- Lack political power and autonomy. Indigenous peoples are commonly political minorities in nation states dominated by settler societies or other ethnic majorities. Their contemporary political circumstance has been historically shaped by colonization in which Indigenous peoples have been dispossessed from their traditional lands and natural resources and subsequently incorporated within the institutional and political structures of the settler state. The management of Indigenous peoples by the settler state has often involved the development of administrative structures and programs. The rights of Indigenous peoples and those of the settler majority are frequently differentiated. This pattern of political disempowerment is reflected in other forms of social and cultural marginalization.
- Have relatively small populations and live in small-scale societies. While some populations, such as in China, are small relative to the dominant population, they are not necessarily small in absolute terms. Some Indigenous peoples, despite a history of colonization, now constitute a relative majority of the current population. It is also worth noting that many Indigenous peoples now live in urban communities.
- Have social identities that are derived from historical and lived connections to traditional territories and cultural practices. Notwithstanding, Indigenous identities are also complexly engaged with the realities of globalization and modernity.
- Were historically mobile peoples, whose movement over ancestral territories reflected their particular cultural and economic modes of production. However, some Indigenous peoples were historically tied to particular settlements which formed the center of their cultural and social life, and many Indigenous peoples today live more sedentary settled lives.
- May respond to social trends and cultural change in a way that is distinct from the dominant society. Some change may be resisted for a range of complex reasons, while Indigenous peoples may also embrace some forms of development.
- Have retained the desire to maintain a distinct identity and cultural practices in the face of a history of dispossession and social marginalization.
- Continue to maintain an understanding and sense of connection to a precolonial past, often passed on through oral testimony, ceremonies, and cultural activities, all of which serve to preserve the understanding of history.
- Are actively engaged in the decolonization and reindigenization processes – often participating in protests organized against colonial powers, global influences, environmental exploitation and the like – while seeking to maintain and protect their cultural independence despite economic pressure to adapt to a national or global mainstream.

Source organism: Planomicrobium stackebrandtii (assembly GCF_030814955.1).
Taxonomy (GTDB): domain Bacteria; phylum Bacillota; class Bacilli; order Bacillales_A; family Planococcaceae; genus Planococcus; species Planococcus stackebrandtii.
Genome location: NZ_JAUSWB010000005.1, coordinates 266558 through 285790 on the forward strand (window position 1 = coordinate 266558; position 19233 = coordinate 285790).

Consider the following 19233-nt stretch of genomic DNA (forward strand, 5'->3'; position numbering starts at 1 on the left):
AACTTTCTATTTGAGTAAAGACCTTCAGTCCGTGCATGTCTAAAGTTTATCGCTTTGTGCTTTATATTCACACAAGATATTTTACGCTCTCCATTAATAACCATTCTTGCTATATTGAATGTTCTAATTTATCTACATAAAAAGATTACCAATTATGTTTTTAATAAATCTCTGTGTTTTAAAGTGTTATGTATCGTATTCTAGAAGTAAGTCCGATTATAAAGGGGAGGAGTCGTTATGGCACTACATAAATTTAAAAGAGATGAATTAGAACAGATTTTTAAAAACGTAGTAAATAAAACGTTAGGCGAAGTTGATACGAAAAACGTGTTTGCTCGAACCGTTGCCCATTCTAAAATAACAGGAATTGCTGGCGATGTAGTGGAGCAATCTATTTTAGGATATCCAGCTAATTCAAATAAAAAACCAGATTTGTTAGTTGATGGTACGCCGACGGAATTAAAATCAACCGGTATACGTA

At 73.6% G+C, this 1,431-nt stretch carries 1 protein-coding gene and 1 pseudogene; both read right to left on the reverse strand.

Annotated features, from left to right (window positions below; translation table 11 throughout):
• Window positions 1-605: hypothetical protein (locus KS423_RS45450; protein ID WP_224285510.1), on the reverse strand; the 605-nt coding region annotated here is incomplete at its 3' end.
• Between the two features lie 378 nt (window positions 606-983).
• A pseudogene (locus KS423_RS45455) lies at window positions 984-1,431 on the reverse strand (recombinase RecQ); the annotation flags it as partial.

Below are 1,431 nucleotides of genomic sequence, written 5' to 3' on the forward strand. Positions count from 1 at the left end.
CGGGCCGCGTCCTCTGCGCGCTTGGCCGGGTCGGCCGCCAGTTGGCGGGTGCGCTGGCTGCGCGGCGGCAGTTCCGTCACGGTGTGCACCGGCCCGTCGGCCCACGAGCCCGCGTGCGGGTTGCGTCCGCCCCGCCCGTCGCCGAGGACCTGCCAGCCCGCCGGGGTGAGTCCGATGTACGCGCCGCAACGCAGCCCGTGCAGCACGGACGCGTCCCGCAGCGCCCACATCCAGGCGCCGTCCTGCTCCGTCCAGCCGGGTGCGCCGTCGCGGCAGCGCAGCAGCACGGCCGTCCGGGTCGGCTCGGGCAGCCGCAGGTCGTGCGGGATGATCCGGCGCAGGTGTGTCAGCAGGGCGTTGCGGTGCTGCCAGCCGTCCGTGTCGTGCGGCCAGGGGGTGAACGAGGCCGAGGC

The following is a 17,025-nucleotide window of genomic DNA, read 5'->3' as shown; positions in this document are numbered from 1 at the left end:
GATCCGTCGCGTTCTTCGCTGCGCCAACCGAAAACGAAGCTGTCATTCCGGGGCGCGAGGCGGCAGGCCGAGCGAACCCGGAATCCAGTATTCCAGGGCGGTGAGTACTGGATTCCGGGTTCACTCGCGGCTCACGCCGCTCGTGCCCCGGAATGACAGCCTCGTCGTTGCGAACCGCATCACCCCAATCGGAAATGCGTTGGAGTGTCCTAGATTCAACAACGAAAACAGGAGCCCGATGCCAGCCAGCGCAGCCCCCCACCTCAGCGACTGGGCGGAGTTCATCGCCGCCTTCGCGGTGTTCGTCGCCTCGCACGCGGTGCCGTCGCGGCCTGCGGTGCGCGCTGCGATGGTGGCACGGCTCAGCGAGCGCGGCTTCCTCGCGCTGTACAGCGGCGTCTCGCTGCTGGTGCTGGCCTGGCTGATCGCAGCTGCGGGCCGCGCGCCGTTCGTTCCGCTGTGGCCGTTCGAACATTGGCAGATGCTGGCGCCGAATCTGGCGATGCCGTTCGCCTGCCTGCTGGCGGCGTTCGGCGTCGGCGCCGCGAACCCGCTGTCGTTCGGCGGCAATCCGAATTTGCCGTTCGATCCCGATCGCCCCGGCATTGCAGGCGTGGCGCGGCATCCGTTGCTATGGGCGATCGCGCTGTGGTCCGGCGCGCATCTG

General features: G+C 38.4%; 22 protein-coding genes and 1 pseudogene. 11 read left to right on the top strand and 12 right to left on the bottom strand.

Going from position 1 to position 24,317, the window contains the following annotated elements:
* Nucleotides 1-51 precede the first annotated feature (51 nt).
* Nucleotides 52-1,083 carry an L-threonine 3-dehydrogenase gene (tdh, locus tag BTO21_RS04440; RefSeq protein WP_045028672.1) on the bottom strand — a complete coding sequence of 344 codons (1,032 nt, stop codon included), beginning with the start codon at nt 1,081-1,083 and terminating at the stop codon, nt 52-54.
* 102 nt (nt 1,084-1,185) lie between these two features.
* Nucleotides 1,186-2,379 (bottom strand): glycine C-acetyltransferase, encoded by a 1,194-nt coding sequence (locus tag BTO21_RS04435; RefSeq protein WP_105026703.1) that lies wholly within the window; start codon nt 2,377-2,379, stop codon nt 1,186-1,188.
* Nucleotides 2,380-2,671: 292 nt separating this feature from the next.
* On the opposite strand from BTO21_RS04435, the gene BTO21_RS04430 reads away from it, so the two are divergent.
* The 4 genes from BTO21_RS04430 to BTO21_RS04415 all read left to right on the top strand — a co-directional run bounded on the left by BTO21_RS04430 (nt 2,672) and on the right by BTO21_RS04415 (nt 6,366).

Indigenous Health And Health Status
Measuring Indigenous Health And Indigenous Concepts Of Health
Although there has been an increase in international attention to the question of Indigenous health, information concerning their Indigenous health status is fragmented and incomplete. The quality of Indigenous health information varies according to the capacity, and willingness, of various nations to develop information systems that monitor Indigenous health outcomes. For example,
United States Associated Micronesia, where Indigenous peoples now constitute a majority of the population, lacks the capacity to support sophisticated health information systems (Anderson et al., 2006). Some nations do not systematically collect health data on Indigenous peoples. Even for those that do, data quality may be variable. In Australia, for example, quality mortality data are available for only 60% of the Indigenous population (Anderson et al., 2006). Indigenous data quality is shaped by a range of technical and social factors. Technical factors include the inclusion of data items on Indigenous status within administrative data sets and health surveys; definitions of Indigenous people; and the development of systems for the collation, analysis, and communication of Indigenous health information. Social factors include the willingness of institutions and people involved in the collection and collation of health information to commit to strategies to ensure high-quality data on Indigenous health. This may be particularly an issue in contexts in which Indigenous people are a relatively invisible minority.
The measurement of Indigenous health status tends to be framed by biomedically defined measures of health and illness. This may only partly capture different Indigenous understanding and conceptions of health. The 1999 Declaration on the Health and Survival of Indigenous Peoples by the World Health Organization proposed a definition of Indigenous health in which health
was both a collective and an individual inter-generational continuum encompassing a holistic perspective incorporating four distinct shared dimensions of life. These dimensions are the spiritual, the intellectual, physical, and emotional. Linking these four fundamental dimensions, health and survival manifests itself on multiple levels where the past, present, and future co-exist simultaneously. (World Health Organization, 2001)
While this definition points to the different dimensions of Indigenous understandings of health and well-being, it does not represent the complexity and diversity of all Indigenous world views. In order to meaningfully understand this, it is important to pay close attention to the particular cultural expressions of different Indigenous peoples. For example: